Surrealist Sundays: The Exterminating Angel

The Exterminating Angel (1962)



dir. Luis Bunuel

starring: Silvia Pinal, Jacqueline Andere, Enrique Rambal

In the final installment of Surrealist Sundays, I look at one of Bunuel’s well-known works: The Exterminating Angel. Here Bunuel refutes the premise that nothing interesting can happen on a dark and stormy night.  Following a dinner party, the guests are mysteriously unable to leave the room. What follows that, is a breakdown of manners and human decency that is darkly comic and ridiculous, especially when the reason for their entrapment is revealed.

The reliance on routines is criticized in this film. When the guest are forced to endure each others company longer than expected, that’s when things stop being polite. Thrown into a new situation, the guests cling to their rules and sense of propriety, which brings out an ugly selfishness. The guests become more withdrawn into their own private dramas. Given everyone’s close proximity, that focus becomes increasingly silly. The secret lovers are no longer a secret when everyone sees them hide in a corner for the room, even though no one comments on their tryst. A woman with feathers and chicken feet in her purse looks for mystical answers. One of the guests dies, and no one rushes to get them to the hospital. They are too busy debating who should be in charge. There are no heroes, and hardly any sympathetic characters. Silvia Pinal plays the most sympathetic character as the antisocial Leticia. However, she disappears early on and reappears at the end to solve the mystery.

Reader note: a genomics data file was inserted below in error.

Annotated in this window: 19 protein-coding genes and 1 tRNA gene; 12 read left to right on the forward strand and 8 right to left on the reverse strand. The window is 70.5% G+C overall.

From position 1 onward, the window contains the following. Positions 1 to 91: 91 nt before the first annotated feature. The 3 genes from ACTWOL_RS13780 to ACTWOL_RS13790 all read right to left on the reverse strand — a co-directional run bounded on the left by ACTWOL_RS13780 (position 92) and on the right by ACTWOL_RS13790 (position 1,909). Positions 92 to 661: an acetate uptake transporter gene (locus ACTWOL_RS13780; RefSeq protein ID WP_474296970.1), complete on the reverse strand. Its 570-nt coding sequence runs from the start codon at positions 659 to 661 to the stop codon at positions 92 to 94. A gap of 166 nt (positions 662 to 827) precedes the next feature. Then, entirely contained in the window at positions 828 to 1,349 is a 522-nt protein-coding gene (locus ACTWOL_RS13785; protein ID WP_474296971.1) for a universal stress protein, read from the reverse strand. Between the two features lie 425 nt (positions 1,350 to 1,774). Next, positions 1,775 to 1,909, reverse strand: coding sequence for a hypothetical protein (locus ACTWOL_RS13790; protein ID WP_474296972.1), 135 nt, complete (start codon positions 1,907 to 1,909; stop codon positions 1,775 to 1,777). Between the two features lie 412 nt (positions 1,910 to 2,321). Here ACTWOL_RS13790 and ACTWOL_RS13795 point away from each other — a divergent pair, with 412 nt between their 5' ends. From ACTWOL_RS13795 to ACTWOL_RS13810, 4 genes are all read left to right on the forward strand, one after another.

If only the guests just had to worry about each other. For reasons not quite known, a herd of sheep and baby bear roam freely around the house. The sheep, the film’s spirit animal, provide food.  Yes, they are trapped in the room long enough to worry about starvation. The bear inspires terror and the men begin fighting one another.

Although the film could stay in the room, and we could participate in the claustrophobia and paranoia, Bunuel takes us out of the room and looks at the outside world.  A crowd has gathered outside the mansion. No one can get into the mansion.  Whatever affects the guests also affects the society at large. A child makes it farther than most, but he soon turns back. In that moment, you begin to check your own biases. Aren’t children innately innocent, especially in films?

The Exterminating Angel wakes us up to the unwritten rules of society that let us exist on autopilot.

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